“Chattanooga, Tennessee, is on the cutting edge—it’s the front-runner,” says Deb Socia, executive director of broadband technology company Next Century Cities, referring to the city’s 1 gigabit-per-second Internet speed—the fastest in the Western Hemisphere. Implementation of the record-breaking Wi-Fi is only one of the steps city planners have taken to attract tech-savvy businesses, however.
“The city provides resources for entrepreneurs, knowing the Internet alone won’t bring them,” Socia says. One example is The Enterprise Center, created by a city-run task force to foster and guide efforts related to the gig (how locals refer to the record-setting speed).
One recent landmark accomplishment of The Enterprise Center was partnering with the University of Southern California to share ultrahigh-resolution 4K movies of microorganisms via a digital cinema microscope for STEM students, a historic accomplishment in education and cinematography.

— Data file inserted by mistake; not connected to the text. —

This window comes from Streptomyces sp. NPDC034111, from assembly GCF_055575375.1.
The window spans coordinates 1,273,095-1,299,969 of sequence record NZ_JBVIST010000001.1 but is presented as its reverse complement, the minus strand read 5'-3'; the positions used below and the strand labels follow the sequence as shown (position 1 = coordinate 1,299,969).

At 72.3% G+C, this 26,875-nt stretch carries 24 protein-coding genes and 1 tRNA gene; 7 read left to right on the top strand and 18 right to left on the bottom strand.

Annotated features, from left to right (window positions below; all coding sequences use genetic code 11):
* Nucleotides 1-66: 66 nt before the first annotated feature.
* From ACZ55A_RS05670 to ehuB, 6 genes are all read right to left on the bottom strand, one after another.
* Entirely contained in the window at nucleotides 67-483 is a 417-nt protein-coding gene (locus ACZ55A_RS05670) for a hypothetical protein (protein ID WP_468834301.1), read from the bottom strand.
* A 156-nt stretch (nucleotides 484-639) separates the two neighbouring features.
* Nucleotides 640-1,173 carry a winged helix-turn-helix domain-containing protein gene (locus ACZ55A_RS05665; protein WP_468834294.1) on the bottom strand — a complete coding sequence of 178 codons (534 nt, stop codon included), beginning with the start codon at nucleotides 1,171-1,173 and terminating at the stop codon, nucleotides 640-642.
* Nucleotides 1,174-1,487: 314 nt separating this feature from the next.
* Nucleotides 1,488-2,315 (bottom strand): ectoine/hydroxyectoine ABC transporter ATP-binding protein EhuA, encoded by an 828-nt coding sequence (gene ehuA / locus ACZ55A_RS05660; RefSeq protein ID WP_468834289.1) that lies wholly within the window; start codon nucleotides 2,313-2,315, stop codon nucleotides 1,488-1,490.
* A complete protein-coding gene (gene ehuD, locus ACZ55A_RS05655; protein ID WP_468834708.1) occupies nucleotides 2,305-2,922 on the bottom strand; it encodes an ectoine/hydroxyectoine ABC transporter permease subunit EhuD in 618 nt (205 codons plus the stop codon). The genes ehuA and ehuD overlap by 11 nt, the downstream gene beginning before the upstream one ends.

Electric power provider EPB has constructed a Smart Grid infrastructure for the town, another major technological asset that has drawn international attention and set the city apart.
Currently, the downtown Chattanooga Innovation District, a pedestrian-friendly hub for startup businesses and tech innovators, is underway. International organization Startup Angels, based in Washington, D.C., will host its annual USA AngelSummit there this fall. More than entrepreneurs and startups are attracted to Chattanooga, however. Volkswagen has made Chattanooga its center for North American manufacturing, and Amazon has a fulfillment center there.
Written by: Leigh Jackson Harper